4. Please order your repeat medicines in good time
If you’re taking a medicine regularly, it’s important to make sure you remember to reorder your prescription from the surgery before you run out. Your pharmacist can help you organise this through a repeat prescription service.
“People forget to order and it takes surgeries 48 hours to issue with us with a prescription, and even though we are able to help somewhat with emergency supplies, it’s always better to order it in time. We can help with the repeat prescription collection service, which most pharmacies offer,” says Rita.
5. We will help you save money if we can
It’s always worth seeing your pharmacist before your doctor if you have a minor aliment. With issues like hay fever, a sore throat or cold and flu, you may not necessarily need something on prescription:
“You can always come and see us and we can recommend something over-the-counter. However if you do get a prescription it’s still always worthwhile checking if it’s available over-the-counter. We can also help with recommending a pre-payment certificate. If you get more than three medicines in four months, it is cheaper for you to get a pre-payment certificate. The charge for a single prescribed medicine is £8.60, whereas a three-month PPC will cost you £29.10 and a 12-month PPC £104.00,” says Rita.
6. We can administer vaccines
Pharmacists are not only able to counsel people but some are now able to administer vaccines. Most pharmacies now offer flu vaccinations during the winter months. This means that you can get a flu vaccine at a time that suits you without having to visit the doctor’s surgery.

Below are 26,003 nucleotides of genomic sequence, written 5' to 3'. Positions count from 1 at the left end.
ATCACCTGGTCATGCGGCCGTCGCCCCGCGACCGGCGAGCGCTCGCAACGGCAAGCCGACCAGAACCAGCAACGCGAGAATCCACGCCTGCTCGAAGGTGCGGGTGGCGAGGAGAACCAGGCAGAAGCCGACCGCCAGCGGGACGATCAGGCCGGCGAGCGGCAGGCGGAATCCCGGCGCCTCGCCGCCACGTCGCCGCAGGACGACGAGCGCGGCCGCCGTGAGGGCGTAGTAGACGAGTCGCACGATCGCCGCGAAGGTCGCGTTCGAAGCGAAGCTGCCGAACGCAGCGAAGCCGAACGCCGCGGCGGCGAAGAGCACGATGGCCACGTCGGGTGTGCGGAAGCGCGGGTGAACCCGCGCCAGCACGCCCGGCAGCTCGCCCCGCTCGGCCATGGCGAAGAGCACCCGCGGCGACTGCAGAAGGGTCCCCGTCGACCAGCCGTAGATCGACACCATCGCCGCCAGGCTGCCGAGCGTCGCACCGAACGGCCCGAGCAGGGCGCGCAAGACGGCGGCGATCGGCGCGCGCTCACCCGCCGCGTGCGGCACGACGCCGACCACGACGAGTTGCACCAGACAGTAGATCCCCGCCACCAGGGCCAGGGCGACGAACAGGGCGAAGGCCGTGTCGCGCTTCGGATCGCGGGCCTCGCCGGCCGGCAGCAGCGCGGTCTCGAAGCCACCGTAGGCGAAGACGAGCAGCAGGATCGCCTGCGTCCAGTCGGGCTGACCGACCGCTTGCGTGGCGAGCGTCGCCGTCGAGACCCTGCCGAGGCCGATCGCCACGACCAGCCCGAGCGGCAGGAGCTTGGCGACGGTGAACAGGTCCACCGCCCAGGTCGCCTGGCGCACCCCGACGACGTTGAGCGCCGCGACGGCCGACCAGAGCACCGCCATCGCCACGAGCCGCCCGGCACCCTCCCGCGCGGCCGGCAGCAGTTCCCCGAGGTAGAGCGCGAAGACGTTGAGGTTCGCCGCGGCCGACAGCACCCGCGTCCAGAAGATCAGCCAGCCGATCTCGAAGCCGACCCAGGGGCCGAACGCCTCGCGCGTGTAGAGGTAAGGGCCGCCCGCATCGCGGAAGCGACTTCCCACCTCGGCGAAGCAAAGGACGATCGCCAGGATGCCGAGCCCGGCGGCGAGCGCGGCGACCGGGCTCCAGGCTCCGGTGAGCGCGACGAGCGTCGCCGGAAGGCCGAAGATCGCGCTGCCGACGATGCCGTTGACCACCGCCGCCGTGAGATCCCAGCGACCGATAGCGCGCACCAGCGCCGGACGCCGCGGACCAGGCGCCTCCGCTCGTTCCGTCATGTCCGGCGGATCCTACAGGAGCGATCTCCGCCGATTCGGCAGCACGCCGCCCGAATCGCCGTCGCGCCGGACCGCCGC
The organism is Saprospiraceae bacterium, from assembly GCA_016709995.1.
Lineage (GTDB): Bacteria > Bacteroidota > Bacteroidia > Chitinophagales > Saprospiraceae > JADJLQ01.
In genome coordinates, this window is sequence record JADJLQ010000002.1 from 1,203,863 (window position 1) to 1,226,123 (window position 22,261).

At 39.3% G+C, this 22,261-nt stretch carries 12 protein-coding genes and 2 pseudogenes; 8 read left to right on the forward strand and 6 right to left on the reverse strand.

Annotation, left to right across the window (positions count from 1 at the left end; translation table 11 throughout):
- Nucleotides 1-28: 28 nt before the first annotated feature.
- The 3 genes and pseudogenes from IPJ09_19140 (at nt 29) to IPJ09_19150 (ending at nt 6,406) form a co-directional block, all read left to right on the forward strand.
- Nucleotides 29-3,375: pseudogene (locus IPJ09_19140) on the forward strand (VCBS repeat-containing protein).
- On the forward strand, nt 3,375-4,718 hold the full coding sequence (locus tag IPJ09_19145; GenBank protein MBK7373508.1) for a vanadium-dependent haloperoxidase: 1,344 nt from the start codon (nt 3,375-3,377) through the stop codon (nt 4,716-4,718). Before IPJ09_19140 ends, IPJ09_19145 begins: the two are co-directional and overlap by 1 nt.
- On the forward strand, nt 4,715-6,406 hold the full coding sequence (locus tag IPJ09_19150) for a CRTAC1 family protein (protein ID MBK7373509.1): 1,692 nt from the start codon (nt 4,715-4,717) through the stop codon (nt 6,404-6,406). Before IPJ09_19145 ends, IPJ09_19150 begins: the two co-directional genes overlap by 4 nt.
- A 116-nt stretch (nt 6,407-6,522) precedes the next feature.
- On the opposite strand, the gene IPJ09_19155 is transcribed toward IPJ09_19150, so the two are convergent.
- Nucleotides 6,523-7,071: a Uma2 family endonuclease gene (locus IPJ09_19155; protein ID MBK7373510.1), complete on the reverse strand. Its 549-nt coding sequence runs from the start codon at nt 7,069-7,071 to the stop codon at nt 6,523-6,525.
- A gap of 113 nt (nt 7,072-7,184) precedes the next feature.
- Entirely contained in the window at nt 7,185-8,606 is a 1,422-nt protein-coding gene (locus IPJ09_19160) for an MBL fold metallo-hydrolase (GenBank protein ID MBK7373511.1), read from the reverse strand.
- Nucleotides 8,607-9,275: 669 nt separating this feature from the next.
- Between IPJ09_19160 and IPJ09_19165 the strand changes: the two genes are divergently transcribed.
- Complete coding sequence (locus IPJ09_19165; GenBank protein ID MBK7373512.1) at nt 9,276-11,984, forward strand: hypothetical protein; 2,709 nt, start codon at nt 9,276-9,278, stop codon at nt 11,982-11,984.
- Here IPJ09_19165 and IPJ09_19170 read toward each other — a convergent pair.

7. We don’t want you to feel embarrassed
What most people don’t realise is that most of the pharmacies now have private consultation rooms so there’s no need to worry about standing in the middle of a pharmacy and explaining your symptoms. Rita explains:
”You can chat to your pharmacist in private and if they can’t help with an over-the-counter treatment for you, they’ll tell you where to go to get help. For example, the emergency contraceptive and some pharmacists are signed up so they can actually give emergency contraceptives to 16-24 year olds free of charge.”
8. We’re the most accessible healthcare professionals
Pharmacists are the first port of call and the most accessible healthcare professionals on the high street. The Pharmaceutical Services Negotiating Committee have said that 95% of the population in England has access to a community pharmacy within a 20 minute walk.
9. Be consistent with your meds
It’s something that most of us forget to do at some point, but taking your medicine regularly at the same time each day is incredibly important. If you have a long-term condition, like diabetes or high blood pressure that requires you to take your medicine daily, it’s important that you remember to take it as directed. Rita says:
”Taking your medicine at the same time each day, placing your medicine next to the cup or bowl you use for breakfast every morning or setting an reminder alarm on your phone help you remember to take your medicine.”
Also before you leave the pharmacy, read the label printed on your medicine container. Check that it has your name on it and make sure you understand the directions on when and how to use/take the medication. And if you don’t, please ask!